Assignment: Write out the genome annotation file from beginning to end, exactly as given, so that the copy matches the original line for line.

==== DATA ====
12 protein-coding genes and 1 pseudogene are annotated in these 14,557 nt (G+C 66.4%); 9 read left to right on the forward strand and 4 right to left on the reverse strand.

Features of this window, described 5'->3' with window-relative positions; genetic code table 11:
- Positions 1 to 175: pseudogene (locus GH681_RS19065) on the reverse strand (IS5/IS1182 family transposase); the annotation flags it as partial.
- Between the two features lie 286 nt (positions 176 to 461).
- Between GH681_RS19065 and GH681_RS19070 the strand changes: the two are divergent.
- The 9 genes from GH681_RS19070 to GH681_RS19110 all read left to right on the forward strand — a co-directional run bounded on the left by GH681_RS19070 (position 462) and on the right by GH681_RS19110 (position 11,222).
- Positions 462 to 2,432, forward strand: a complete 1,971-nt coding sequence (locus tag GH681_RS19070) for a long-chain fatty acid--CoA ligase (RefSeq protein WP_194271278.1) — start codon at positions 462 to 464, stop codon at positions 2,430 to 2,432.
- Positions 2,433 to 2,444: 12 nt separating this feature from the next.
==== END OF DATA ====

12 protein-coding genes and 1 pseudogene are annotated in these 14,557 nt (G+C 66.4%); 9 read left to right on the forward strand and 4 right to left on the reverse strand.

Features of this window, described 5'->3' with window-relative positions; genetic code table 11:
- Positions 1 to 175: pseudogene (locus GH681_RS19065) on the reverse strand (IS5/IS1182 family transposase); the annotation flags it as partial.
- Between the two features lie 286 nt (positions 176 to 461).
- Between GH681_RS19065 and GH681_RS19070 the strand changes: the two are divergent.
- The 9 genes from GH681_RS19070 to GH681_RS19110 all read left to right on the forward strand — a co-directional run bounded on the left by GH681_RS19070 (position 462) and on the right by GH681_RS19110 (position 11,222).
- Positions 462 to 2,432, forward strand: a complete 1,971-nt coding sequence (locus tag GH681_RS19070) for a long-chain fatty acid--CoA ligase (RefSeq protein WP_194271278.1) — start codon at positions 462 to 464, stop codon at positions 2,430 to 2,432.
- Positions 2,433 to 2,444: 12 nt separating this feature from the next.